Pericarditis: Symptoms, Causes and Treatment

The symptoms of pericarditis are very similar to those of a heart attack. However, this problem resolves on its own and only requires common analgesics in most cases. It rarely requires further measures.
Pericarditis: Symptoms, Causes and Treatment

Last update: 30 January, 2020

Pericarditis refers to the inflammation of the pericardium, a sac-shaped membrane that surrounds the heart. This membrane has two layers and between them and contains a small amount of liquid. This is a lubricant for the two layers to slide back and forth.

When the volume of the fluid increases in a person, they have pericarditis. This could clog the heart and impair its function. However, there are no major problems in most cases and it usually goes away without treatment. However, it’s important to note that the most serious cases do require medication and even surgery in some rare instances.

Pericarditis mainly affects men between the age of 20 and 50. There are cases that are impossible to treat and so a surgeon removes the pericardium. It doesn’t lead to serious consequences.

Types of pericarditis

A tissue sample.

There are two types of pericarditis: acute and chronic. Here are their characteristics:

  • Acute pericarditis has a sudden onset that lasts less than six weeks and, with relative frequency, leads to pericardial effusion. The symptoms are similar to those of a heart attack. Only a small percentage of patients have relapses.
  • Chronic pericarditis arises as a result of the thickening of the pericardium or an accumulation of fluid. It lasts more than six weeks and can lead to right ventricular failure. This is edema in the abdominal area, pretibial area, and ankles. Chronic pericarditis occurs when fibrous tissue forms around the heart, compresses it and increases the pressure in those veins that carry blood to it. Thus, the pericardium fluid stagnates and accumulates in other parts of the body on its way out.

Causes of pericarditis

It’s impossible to establish the cause of pericarditis in about 80% of the cases. However, it’s very common for its origin to be the result of some sort of infection. It’s very likely for it to be a viral infection. There may be a bacterial infection but to a lesser extent, and only very rarely it could be due to a fungal infection.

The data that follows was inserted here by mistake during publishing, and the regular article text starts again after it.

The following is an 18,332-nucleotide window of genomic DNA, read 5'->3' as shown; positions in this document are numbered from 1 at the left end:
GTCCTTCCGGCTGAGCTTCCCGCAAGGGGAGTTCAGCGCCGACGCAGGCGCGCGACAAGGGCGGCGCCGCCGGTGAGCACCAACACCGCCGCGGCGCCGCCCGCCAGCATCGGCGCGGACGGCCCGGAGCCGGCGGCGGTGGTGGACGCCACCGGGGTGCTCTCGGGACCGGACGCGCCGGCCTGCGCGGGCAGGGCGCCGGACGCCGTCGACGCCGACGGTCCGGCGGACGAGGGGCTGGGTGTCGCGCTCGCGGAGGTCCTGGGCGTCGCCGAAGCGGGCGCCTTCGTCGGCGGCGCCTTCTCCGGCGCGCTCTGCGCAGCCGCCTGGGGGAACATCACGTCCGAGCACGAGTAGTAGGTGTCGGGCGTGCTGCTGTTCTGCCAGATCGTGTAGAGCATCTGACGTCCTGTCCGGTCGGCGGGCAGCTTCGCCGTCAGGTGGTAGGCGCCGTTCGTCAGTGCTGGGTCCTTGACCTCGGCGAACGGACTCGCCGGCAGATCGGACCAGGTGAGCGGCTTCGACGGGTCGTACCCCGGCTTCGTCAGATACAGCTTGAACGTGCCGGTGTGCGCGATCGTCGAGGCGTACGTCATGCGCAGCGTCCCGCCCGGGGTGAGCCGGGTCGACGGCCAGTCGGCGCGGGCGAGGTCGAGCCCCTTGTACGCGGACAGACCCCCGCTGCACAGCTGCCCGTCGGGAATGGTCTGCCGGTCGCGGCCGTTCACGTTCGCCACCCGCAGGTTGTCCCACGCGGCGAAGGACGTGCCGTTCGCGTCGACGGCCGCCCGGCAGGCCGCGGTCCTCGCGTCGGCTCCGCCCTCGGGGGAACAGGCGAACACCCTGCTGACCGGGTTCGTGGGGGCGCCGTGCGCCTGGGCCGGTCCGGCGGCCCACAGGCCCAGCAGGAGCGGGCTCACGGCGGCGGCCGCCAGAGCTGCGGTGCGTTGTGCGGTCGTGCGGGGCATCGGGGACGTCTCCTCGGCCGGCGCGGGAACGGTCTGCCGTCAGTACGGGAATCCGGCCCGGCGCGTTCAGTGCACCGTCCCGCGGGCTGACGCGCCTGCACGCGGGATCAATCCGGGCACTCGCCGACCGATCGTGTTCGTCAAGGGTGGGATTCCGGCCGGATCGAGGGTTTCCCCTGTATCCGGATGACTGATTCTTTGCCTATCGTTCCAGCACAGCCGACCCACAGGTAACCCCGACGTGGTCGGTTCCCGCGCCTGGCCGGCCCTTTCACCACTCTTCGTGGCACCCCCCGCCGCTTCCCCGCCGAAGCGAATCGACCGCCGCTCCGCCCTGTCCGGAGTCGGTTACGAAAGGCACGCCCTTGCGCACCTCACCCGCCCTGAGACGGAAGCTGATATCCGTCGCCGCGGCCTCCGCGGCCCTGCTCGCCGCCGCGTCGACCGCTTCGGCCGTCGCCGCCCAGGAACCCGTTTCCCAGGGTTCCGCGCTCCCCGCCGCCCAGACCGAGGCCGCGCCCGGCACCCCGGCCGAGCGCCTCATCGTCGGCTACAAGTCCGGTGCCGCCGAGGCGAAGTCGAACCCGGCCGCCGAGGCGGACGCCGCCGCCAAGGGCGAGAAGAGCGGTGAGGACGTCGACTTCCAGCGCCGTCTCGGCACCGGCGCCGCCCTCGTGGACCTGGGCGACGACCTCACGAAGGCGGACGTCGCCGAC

Likewise, there are many cases in which pericarditis appears along with any of the following diseases:

  • Autoimmune diseases
  • Cancer, including leukemia
  • AIDS
  • Renal insufficiency
  • Hypothyroidism
  • Tuberculosis
  • Rheumatic fever

In other cases, it’s the direct result of a heart attack or cardiac surgery or trauma to the thoracic area. Sometimes, pericarditis may come from inflammation of the myocardium, chest radiotherapy, or the use of certain drugs.

Symptoms and diagnosis

A comparison of a healthy vs sick heart.

The typical symptom of acute pericarditis is very uncomfortable. It feels like a stabbing pain on the left side of the chest, behind the sternum. However, some experience only mild and constant pain. Other people report feeling pressure in the chest of varying intensity.

Many times, people also feel pain in their left shoulder and neck. The discomfort is typically more intense when they cough, inhale deeply or during bedtime. It gets better when they sit up and lean forward a bit.

Chest pain is usually the predominant symptom in cases of chronic pericarditis but there may be other acute symptoms such as:

  • Heart palpitations
  • A slight fever
  • Cough
  • Leg swelling
  • Dizzyness
  • Nausea
  • Weakness
  • Fatigue

Treatment for pericarditis

The milder cases of pericarditis usually resolve on their own. However, once a doctor detects pericarditis, they’ll most likely prescribe a drug treatment. It usually consists of pain relievers that can manage the pain and reduce the inflammation.

Doctors might also prescribe Colchicine because it reduces inflammation and prevents recurrent episodes. However, this drug isn’t safe for those with liver or kidney disease or undergoing other drug treatments. Also, a doctor may prescribe corticosteroids if there’s no response to the aforementioned drugs. Also, if pericarditis is due to a bacterial infection, the physician will prescribe antibiotics.

In the most severe cases, especially if there’s suspicion of cardiac tamponade, the professional may drain the fluid via a pericardiocentesis procedure. Finally,  a pericardiectomy or definitive removal of the pericardium is seldom necessary.

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  • Rahman, A., & Saraswat, A. (2017). Pericarditis. Australian Family Physician.